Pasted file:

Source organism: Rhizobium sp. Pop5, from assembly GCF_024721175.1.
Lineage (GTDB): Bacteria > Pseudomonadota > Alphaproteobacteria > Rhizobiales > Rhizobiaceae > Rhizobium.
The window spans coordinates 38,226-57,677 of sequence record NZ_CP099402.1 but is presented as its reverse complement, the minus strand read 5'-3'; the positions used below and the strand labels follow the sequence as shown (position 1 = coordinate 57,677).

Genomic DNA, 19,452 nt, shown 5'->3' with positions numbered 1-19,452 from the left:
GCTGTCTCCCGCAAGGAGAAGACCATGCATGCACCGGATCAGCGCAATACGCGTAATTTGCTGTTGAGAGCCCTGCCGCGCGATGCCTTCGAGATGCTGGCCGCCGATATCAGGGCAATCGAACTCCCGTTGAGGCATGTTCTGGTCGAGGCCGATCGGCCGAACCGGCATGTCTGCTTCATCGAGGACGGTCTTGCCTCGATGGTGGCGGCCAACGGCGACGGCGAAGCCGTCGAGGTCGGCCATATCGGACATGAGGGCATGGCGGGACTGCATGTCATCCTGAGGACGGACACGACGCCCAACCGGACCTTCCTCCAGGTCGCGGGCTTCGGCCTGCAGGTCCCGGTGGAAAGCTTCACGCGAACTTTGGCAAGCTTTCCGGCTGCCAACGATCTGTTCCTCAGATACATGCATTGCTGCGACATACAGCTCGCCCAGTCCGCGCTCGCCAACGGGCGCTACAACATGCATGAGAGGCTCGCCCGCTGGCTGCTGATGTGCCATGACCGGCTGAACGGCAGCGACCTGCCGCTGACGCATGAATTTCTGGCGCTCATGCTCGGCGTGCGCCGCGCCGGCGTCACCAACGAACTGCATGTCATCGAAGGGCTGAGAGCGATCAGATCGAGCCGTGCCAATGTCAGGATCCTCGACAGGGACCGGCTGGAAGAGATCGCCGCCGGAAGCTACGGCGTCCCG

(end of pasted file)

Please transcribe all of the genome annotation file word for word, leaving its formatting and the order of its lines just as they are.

Source organism: Rhizobium sp. Pop5, from assembly GCF_024721175.1.
Lineage (GTDB): Bacteria > Pseudomonadota > Alphaproteobacteria > Rhizobiales > Rhizobiaceae > Rhizobium.
The window spans coordinates 38,226-57,677 of sequence record NZ_CP099402.1 but is presented as its reverse complement, the minus strand read 5'-3'; the positions used below and the strand labels follow the sequence as shown (position 1 = coordinate 57,677).

Genomic DNA, 19,452 nt, shown 5'->3' with positions numbered 1-19,452 from the left:
GCTGTCTCCCGCAAGGAGAAGACCATGCATGCACCGGATCAGCGCAATACGCGTAATTTGCTGTTGAGAGCCCTGCCGCGCGATGCCTTCGAGATGCTGGCCGCCGATATCAGGGCAATCGAACTCCCGTTGAGGCATGTTCTGGTCGAGGCCGATCGGCCGAACCGGCATGTCTGCTTCATCGAGGACGGTCTTGCCTCGATGGTGGCGGCCAACGGCGACGGCGAAGCCGTCGAGGTCGGCCATATCGGACATGAGGGCATGGCGGGACTGCATGTCATCCTGAGGACGGACACGACGCCCAACCGGACCTTCCTCCAGGTCGCGGGCTTCGGCCTGCAGGTCCCGGTGGAAAGCTTCACGCGAACTTTGGCAAGCTTTCCGGCTGCCAACGATCTGTTCCTCAGATACATGCATTGCTGCGACATACAGCTCGCCCAGTCCGCGCTCGCCAACGGGCGCTACAACATGCATGAGAGGCTCGCCCGCTGGCTGCTGATGTGCCATGACCGGCTGAACGGCAGCGACCTGCCGCTGACGCATGAATTTCTGGCGCTCATGCTCGGCGTGCGCCGCGCCGGCGTCACCAACGAACTGCATGTCATCGAAGGGCTGAGAGCGATCAGATCGAGCCGTGCCAATGTCAGGATCCTCGACAGGGACCGGCTGGAAGAGATCGCCGCCGGAAGCTACGGCGTCCCG